Government News
Major Milestones in Self-Help Movement
Psychiatric News
Volume 37 Number 6 page 46-46

The modern form of the consumer/survivor self-help movement began approximately 30 years ago, according to "Consumer/Survivor-Operated Self-Help Programs: A Technical Report," a publication by the Center for Mental Health Services (CMHS) that reviews the history and discusses the concept of self-help. Key values identified by the publication are empowerment, independence, responsibility, and choice. The movement promotes the idea that people can recover from traumatic experiences (Psychiatric News, June 1, 2001). Here are some of the major developments of that movement:

• In 1978 Judi Chamberlin published On Our Own, which provided details about the movement and was an introduction to it for many consumer/survivors.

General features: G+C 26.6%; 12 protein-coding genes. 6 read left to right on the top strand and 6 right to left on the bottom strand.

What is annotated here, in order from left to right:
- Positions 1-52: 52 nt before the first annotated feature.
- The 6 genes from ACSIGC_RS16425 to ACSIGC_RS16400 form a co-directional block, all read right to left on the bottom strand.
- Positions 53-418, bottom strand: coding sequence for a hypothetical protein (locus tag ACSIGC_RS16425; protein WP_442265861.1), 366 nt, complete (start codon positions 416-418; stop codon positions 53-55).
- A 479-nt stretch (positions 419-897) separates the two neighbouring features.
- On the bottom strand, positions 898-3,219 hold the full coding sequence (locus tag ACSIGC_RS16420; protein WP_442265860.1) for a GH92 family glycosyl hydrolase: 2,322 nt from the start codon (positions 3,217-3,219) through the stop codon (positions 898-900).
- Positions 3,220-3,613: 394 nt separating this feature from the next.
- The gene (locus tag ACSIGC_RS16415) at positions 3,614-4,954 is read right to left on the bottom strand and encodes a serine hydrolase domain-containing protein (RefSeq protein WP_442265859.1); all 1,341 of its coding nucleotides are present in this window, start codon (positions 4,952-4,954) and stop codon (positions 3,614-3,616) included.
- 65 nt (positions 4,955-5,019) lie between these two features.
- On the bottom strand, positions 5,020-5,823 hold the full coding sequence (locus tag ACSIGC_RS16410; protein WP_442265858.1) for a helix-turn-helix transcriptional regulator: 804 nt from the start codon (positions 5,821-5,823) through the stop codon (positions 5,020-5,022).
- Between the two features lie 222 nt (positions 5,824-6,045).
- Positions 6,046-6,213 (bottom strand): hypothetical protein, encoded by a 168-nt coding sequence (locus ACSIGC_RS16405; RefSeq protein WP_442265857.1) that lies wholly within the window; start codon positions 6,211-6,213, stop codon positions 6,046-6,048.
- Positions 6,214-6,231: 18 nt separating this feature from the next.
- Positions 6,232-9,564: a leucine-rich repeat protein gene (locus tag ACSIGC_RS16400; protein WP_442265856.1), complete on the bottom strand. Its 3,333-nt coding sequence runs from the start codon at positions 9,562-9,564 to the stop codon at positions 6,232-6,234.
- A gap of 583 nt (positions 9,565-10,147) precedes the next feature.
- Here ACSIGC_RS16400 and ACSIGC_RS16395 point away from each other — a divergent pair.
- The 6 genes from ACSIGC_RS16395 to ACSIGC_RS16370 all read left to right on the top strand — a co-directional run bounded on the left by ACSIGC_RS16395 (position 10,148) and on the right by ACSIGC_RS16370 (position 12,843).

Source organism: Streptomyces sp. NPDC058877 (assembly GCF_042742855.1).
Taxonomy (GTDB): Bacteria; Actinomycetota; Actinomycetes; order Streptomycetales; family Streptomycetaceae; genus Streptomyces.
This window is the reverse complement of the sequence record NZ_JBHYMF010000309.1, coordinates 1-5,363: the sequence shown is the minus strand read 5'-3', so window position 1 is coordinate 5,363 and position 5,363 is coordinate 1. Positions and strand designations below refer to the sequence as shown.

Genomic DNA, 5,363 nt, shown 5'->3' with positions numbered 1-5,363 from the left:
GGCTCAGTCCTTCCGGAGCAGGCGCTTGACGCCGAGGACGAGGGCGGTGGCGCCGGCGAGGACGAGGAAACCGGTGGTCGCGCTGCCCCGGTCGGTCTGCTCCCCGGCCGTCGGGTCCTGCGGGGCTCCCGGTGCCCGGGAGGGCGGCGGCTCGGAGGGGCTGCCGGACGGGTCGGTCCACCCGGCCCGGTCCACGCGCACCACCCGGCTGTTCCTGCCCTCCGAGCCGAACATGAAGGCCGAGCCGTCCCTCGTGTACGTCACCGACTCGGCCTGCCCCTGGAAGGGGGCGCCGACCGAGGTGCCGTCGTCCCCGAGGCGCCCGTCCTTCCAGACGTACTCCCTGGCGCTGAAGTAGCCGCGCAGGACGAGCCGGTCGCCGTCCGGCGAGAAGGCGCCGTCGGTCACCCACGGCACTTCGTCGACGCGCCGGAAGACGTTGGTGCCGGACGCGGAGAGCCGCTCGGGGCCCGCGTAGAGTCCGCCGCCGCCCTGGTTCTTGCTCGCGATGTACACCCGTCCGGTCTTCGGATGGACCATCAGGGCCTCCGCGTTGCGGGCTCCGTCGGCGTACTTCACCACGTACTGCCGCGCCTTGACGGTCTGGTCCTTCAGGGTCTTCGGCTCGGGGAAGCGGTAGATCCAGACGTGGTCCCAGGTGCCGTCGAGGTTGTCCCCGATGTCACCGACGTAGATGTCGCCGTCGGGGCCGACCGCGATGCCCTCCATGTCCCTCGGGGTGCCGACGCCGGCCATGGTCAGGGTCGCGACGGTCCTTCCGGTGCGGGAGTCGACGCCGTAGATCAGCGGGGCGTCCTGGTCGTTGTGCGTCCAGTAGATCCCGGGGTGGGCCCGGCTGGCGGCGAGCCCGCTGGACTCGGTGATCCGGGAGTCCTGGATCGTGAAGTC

• In the 1980s, through its Community Support Program (CSP), the National Institute on Mental Health (NIMH) began to support technical assistance to further develop the self-help model for consumers.

• In 1985 CSP funded the first national conference of consumer/survivors. NIMH or CMHS has funded an "Alternatives" conference every year since then.

• In 1989 the National Association of State Mental Health Program Directors adopted a formal position endorsing consumer contributions to mental health systems.

• From 1987 to 1992, CSP funded community-based consumer/survivor demonstration grants. In 1992 CMHS began its funding of five technical assistance centers.

• In 1995 CMHS hired its first consumer affairs specialist.

• In 2000 CMHS appointed a consumer/survivor subcommittee to its National Advisory Committee (Psychiatric News, April 20, 2001).

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